A vibrant purple herb with a scent that creates an aroma of calmness and serenity, what else could it be but lavender. If you’ve ever had a sleepless night and asked for some advice, we’ll bet that one of the first tips you were given was to try the oil of this wonder herb as a sleep aid. This age-old solution has been around for quite some time, and it’s not without due reason, many people find that it works exactly as described. The use of lavender for sleep is a well-recognized remedy, but this isn’t an open and shut case, this purple plant has many other benefits. Let’s discover a little more about the herb and its defining qualities to improve your health and well-being.
Lavender fast facts
- Native to North Africa and the Mediterranean, lavender now grows all across Europe, the United States, Australia, and numerous other locations. In fact, it spreads so effectively that it has also been called a weed.
- It’s tough, dependable and classified as a perennial (lasting several years) and evergreen herb. Though it’s hearty, it truly flourishes best in dry conditions, with sandy or gravelly soil.
- The origin of the word lavender comes from the ancient Latin word to wash, lavare.
- Lavender is thought to symbolize luck, success, happiness, serenity, devotion, grace, and purity.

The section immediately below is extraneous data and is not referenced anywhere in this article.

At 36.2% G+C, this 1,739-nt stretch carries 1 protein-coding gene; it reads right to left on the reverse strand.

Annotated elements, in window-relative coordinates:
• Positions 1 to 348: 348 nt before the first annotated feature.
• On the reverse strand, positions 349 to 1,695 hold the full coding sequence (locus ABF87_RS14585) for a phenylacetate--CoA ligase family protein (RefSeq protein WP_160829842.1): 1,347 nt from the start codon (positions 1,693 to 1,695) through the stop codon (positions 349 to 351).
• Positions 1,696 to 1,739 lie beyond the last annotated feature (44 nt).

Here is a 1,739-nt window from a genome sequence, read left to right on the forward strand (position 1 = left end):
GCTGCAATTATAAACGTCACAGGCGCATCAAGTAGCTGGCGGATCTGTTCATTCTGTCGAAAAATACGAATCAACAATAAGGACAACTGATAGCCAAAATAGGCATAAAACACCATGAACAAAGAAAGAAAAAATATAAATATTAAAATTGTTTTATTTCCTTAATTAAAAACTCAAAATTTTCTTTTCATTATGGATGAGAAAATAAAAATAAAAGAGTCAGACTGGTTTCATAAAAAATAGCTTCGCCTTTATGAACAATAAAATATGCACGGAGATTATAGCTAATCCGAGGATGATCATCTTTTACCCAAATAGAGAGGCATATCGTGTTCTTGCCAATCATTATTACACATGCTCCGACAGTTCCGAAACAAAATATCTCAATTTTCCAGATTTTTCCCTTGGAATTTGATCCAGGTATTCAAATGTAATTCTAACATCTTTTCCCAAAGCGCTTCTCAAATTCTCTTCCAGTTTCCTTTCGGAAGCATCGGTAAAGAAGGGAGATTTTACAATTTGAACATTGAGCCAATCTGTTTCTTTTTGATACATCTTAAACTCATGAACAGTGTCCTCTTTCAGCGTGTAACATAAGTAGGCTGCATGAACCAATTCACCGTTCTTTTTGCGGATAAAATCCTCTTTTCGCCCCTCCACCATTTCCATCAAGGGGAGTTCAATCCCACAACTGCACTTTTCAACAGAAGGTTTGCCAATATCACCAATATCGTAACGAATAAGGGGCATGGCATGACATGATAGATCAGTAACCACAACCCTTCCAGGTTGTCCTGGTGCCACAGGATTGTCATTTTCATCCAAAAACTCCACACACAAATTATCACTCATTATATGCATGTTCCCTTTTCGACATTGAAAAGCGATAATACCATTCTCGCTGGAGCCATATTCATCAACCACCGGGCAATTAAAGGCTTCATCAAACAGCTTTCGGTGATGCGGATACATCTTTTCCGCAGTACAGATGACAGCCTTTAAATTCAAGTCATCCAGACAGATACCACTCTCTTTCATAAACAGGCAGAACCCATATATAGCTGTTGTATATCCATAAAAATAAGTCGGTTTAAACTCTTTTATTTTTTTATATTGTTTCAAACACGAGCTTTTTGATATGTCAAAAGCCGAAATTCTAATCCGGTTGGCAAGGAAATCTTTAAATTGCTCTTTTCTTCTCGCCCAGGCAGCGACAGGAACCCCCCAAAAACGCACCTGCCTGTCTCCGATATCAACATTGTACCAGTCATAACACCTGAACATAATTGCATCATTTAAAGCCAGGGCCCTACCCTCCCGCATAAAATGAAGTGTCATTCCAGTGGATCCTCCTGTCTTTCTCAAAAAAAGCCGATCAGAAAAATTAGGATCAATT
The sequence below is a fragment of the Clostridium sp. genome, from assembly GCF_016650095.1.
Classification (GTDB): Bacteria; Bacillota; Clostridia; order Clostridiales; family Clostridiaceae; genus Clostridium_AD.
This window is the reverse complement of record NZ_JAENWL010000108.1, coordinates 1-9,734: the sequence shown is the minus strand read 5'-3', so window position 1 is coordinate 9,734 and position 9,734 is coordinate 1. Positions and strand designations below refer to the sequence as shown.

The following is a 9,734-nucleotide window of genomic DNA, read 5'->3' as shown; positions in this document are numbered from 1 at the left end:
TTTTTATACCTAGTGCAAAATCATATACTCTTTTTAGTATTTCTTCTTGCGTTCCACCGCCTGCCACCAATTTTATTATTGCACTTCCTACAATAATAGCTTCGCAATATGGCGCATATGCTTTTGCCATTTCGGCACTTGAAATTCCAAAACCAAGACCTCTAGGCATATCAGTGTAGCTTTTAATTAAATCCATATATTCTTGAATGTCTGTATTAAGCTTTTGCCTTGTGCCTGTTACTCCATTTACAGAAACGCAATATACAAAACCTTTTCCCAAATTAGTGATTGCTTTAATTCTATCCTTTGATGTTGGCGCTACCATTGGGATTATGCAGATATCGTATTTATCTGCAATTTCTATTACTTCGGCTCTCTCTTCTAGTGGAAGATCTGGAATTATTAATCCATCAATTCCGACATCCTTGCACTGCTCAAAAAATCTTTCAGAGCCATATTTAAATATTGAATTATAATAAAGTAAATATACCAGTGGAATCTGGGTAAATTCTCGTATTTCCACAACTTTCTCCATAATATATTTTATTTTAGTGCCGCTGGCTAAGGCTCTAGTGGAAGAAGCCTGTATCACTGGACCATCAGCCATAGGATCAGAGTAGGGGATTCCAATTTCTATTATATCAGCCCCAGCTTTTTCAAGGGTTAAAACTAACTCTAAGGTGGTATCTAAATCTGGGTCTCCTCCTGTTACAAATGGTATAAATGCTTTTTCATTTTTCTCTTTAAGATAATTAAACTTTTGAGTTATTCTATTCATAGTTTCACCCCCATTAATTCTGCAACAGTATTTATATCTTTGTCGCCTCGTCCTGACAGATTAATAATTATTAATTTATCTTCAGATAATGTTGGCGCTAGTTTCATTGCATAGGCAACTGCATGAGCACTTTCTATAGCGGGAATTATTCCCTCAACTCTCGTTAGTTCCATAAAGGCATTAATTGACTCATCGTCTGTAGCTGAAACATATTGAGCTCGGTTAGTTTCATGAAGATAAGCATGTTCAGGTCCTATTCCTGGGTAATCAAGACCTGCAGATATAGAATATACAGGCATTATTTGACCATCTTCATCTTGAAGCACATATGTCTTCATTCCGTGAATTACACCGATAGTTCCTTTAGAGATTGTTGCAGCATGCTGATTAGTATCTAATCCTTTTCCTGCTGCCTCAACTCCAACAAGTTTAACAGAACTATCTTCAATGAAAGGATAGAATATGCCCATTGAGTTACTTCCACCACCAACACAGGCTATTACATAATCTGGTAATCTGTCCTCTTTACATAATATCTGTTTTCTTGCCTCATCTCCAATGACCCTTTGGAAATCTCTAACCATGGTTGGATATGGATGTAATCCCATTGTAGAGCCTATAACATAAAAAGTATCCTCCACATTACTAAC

- Despite the close association, not all plants are the famous purple hue, some are more blue, while others are even pink or yellow.
Brilliant tones of healing
It is clear lavender has a diverse and exciting history, but let’s skip forward to the modern day. Today, the plant has found its usage as a solution to various health and wellness woes. Let’s take a look at some of its defining qualities:
1. Sleep improver
“Does lavender help with sleep?” is probably one of the most frequently asked questions out there. That goes double for those suffering from sleeplessness or having trouble relaxing enough to nod off. In short, the answer is yes; the herb has been proven to improve sleep – quality and quantity – due to its sedative and relaxation effects. Though using lavender for insomnia, might not be a cure-all, it can boost your chances of getting a little shut-eye.
2. Reduces anxiety and stress
Feeling wound-up, just can’t relax or feel constantly on edge. While we’re not suggesting that the purple power plant is the solution to all your stress and anxiety woes (and you may need to see a doctor), there is evidence to suggest that lavender aromatherapy isn’t only for sleep, in fact, it can be a handy helper and may lower the levels of stress hormones in the body. Some of the newest uses also include gelatin capsules.
3. Anti-inflammatory and antiseptic agent
While this title might sound grandiose, there is evidence to suggest that lavender can lower inflammation in the body when used in a bath. In addition, the plant as antiseptic qualities, and has been used to treat wounds and prevent infection (though we wouldn’t recommend you try this at home).
4. Ache and pain helper